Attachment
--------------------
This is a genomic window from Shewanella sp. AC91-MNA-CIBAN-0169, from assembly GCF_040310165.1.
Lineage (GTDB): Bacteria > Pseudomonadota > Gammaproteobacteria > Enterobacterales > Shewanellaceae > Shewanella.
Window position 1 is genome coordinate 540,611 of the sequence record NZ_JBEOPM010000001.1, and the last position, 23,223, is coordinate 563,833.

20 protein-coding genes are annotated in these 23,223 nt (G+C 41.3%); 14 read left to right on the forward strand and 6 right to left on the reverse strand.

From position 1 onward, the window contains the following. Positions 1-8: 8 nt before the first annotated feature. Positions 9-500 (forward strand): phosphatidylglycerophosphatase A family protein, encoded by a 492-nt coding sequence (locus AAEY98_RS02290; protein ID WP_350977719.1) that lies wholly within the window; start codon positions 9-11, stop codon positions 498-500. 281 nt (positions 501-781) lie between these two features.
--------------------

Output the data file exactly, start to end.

This is a genomic window from Shewanella sp. AC91-MNA-CIBAN-0169, from assembly GCF_040310165.1.
Lineage (GTDB): Bacteria > Pseudomonadota > Gammaproteobacteria > Enterobacterales > Shewanellaceae > Shewanella.
Window position 1 is genome coordinate 540,611 of the sequence record NZ_JBEOPM010000001.1, and the last position, 23,223, is coordinate 563,833.

20 protein-coding genes are annotated in these 23,223 nt (G+C 41.3%); 14 read left to right on the forward strand and 6 right to left on the reverse strand.

From position 1 onward, the window contains the following. Positions 1-8: 8 nt before the first annotated feature. Positions 9-500 (forward strand): phosphatidylglycerophosphatase A family protein, encoded by a 492-nt coding sequence (locus AAEY98_RS02290; protein ID WP_350977719.1) that lies wholly within the window; start codon positions 9-11, stop codon positions 498-500. 281 nt (positions 501-781) lie between these two features.